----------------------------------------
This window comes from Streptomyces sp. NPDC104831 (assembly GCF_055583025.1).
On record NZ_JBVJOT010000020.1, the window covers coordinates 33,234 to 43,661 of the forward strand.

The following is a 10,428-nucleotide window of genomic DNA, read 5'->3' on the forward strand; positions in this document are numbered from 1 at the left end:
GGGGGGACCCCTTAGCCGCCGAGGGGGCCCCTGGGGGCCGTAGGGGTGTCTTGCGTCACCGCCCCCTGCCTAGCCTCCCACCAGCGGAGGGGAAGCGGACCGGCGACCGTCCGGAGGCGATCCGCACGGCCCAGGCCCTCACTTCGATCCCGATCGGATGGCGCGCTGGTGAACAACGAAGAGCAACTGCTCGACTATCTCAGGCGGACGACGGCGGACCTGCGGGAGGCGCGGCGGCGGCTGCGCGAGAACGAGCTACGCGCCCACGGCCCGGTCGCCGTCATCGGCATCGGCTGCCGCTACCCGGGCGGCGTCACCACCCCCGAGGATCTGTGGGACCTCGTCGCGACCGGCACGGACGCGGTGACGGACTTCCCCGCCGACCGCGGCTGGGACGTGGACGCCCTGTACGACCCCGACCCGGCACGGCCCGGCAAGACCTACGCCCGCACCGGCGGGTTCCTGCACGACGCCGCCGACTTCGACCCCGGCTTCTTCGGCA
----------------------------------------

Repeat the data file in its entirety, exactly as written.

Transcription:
This window comes from Streptomyces sp. NPDC104831 (assembly GCF_055583025.1).
On record NZ_JBVJOT010000020.1, the window covers coordinates 33,234 to 43,661 of the forward strand.

The following is a 10,428-nucleotide window of genomic DNA, read 5'->3' on the forward strand; positions in this document are numbered from 1 at the left end:
GGGGGGACCCCTTAGCCGCCGAGGGGGCCCCTGGGGGCCGTAGGGGTGTCTTGCGTCACCGCCCCCTGCCTAGCCTCCCACCAGCGGAGGGGAAGCGGACCGGCGACCGTCCGGAGGCGATCCGCACGGCCCAGGCCCTCACTTCGATCCCGATCGGATGGCGCGCTGGTGAACAACGAAGAGCAACTGCTCGACTATCTCAGGCGGACGACGGCGGACCTGCGGGAGGCGCGGCGGCGGCTGCGCGAGAACGAGCTACGCGCCCACGGCCCGGTCGCCGTCATCGGCATCGGCTGCCGCTACCCGGGCGGCGTCACCACCCCCGAGGATCTGTGGGACCTCGTCGCGACCGGCACGGACGCGGTGACGGACTTCCCCGCCGACCGCGGCTGGGACGTGGACGCCCTGTACGACCCCGACCCGGCACGGCCCGGCAAGACCTACGCCCGCACCGGCGGGTTCCTGCACGACGCCGCCGACTTCGACCCCGGCTTCTTCGGCA